The first quarter of The Facts of Life passes pleasantly enough as Paula Knight, or more precisely her stand-in Polly grows up in 1970s and 1980s Britain. She’s the exclusive focus, but her existence hardly differs from that experienced by millions of others. It passes the time, it’s charmingly drawn, but there’s nothing individual indicating why anyone would spend money to read it.

That comes into focus around page sixty when there’s the first mention of Polly’s lack of commitment to the idea of having children. It’s part of a discussion with her strong-minded nan, who has further fixed views about the roles of women. Thereafter an illness over many years restricts Polly’s social and employment possibilities and we read of her feeling of somehow being left behind as friends follow prescribed life structures. This, though, is just an observation rather than any great yearning to have children, about which she remains ambivalent. It’s an attitude that only begins to shift approaching the age where conception and pregnancy become increasingly more difficult.

As The Facts of Life continues Polly’s experiences open the door into a secret world that’s new territory for the graphic novel memoir. The same matter of fact approach characterising the early stages of the book is applied to procedures and disclosures regarding childbirth that all too many of us have been conditioned to believe as private matters, concerns not be discussed in public. Whether intentional or a secondary effect, there’s a wealth of amiable and concise advice lacking in clinical books. As in the early stages of the book, what’s happening is extremely common, yet barely aired in public, and these are a catalogue of emotional and physical uncertainties for which no-one can be prepared. In the UK at least an understanding physician is vital, particularly with regard to chronic fatigue syndrome (or ME), a condition dismissed for several decades by the medical profession.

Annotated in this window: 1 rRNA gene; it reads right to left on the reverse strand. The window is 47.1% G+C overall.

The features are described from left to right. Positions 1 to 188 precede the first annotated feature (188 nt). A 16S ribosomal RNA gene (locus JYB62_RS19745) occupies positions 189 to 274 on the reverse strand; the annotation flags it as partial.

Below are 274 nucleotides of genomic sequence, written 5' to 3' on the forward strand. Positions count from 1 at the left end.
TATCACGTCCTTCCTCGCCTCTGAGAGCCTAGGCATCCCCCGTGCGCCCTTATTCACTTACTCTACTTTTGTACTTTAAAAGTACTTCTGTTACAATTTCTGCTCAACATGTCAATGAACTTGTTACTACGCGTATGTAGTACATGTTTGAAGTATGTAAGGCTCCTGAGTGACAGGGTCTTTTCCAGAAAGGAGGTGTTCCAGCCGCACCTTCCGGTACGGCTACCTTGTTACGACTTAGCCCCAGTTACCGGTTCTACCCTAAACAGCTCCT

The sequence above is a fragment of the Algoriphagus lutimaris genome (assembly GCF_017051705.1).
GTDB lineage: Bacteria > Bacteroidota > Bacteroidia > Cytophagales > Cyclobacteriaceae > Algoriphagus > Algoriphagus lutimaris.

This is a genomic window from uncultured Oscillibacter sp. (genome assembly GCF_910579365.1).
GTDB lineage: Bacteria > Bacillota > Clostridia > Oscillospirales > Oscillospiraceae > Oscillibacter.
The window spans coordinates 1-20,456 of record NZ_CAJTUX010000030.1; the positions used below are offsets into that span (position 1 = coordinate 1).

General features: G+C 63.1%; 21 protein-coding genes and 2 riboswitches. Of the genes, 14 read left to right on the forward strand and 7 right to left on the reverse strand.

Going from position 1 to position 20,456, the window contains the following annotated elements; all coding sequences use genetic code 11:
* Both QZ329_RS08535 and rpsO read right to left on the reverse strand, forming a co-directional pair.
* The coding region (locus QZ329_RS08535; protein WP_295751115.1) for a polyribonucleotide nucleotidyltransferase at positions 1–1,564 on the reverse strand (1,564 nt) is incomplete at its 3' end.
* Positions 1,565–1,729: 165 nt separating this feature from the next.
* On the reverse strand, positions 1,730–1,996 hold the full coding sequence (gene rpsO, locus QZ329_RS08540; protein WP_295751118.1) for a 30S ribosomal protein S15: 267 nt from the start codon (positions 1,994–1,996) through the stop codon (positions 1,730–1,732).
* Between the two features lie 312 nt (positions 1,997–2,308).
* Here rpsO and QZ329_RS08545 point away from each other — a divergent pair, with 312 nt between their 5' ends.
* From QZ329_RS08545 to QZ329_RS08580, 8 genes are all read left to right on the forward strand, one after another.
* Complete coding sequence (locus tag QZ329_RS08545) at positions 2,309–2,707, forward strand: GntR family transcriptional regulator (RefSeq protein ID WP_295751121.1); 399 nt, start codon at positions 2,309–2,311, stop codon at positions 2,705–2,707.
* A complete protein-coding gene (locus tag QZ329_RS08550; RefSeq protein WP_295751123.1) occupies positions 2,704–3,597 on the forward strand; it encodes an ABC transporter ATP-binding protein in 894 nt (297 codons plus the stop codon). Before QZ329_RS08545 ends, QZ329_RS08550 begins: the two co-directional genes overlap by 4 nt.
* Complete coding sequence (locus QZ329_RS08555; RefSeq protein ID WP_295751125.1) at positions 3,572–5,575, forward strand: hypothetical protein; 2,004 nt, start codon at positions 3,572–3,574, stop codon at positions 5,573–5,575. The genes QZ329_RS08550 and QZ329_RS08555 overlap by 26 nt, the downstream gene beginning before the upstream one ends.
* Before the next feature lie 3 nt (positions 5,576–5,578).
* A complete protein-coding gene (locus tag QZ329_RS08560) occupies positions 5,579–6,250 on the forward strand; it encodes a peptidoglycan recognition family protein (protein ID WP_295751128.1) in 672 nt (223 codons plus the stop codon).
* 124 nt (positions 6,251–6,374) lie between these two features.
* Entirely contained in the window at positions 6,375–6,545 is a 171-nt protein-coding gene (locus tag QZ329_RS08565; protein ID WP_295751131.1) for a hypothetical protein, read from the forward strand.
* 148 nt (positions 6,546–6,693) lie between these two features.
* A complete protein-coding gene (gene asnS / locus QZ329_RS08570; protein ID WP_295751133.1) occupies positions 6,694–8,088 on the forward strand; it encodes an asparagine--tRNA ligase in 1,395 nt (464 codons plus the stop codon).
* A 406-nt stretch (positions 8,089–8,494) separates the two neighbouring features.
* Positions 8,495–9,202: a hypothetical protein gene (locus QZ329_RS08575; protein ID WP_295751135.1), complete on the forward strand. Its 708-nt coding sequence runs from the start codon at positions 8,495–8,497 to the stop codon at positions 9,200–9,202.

Polly’s life is further blighted by recurring miscarriages, with all the accompanying emotional upheaval. There’s a particularly effective sequence contrasting Polly’s upset at it occurring again with a teenage girl blithely heading in for an abortion that’s a lesser concern to her than the top she’s going to buy when she leaves hospital. Such pithy observations characterise Knight’s work, visual as well as verbal, a later page equating the Bristol channel with female reproductive organs. Other emotional considerations that only occur in specific circumstances include the destiny of family heirlooms for childless couples, or the founding of a commune for older people. Is this book to be the repository of family anecdotes for posterity?

The final section investigates commonplace attitudes toward anyone who doesn’t have children, and how this came about. This is the one point where the narrative appears to hit a speedbump, as it doesn’t acknowledge many of those with children are aware of how fulfilling life can be without, yet a different fulfilment occurs with. Patronising, awkward and unhelpful comments indicate societal presumption, yet the argument made is that this is entirely without solid foundation and based more on socio-economic grounds.

A moving honesty and sympathetic insight runs through The Facts of Life, whether childbirth (or not) is the topic under the spotlight, or a broader range of personal issues. It might be assumed this is a book with greater appeal for women, but we share the planet, and most men beyond their teens would greatly benefit from reading this memoir.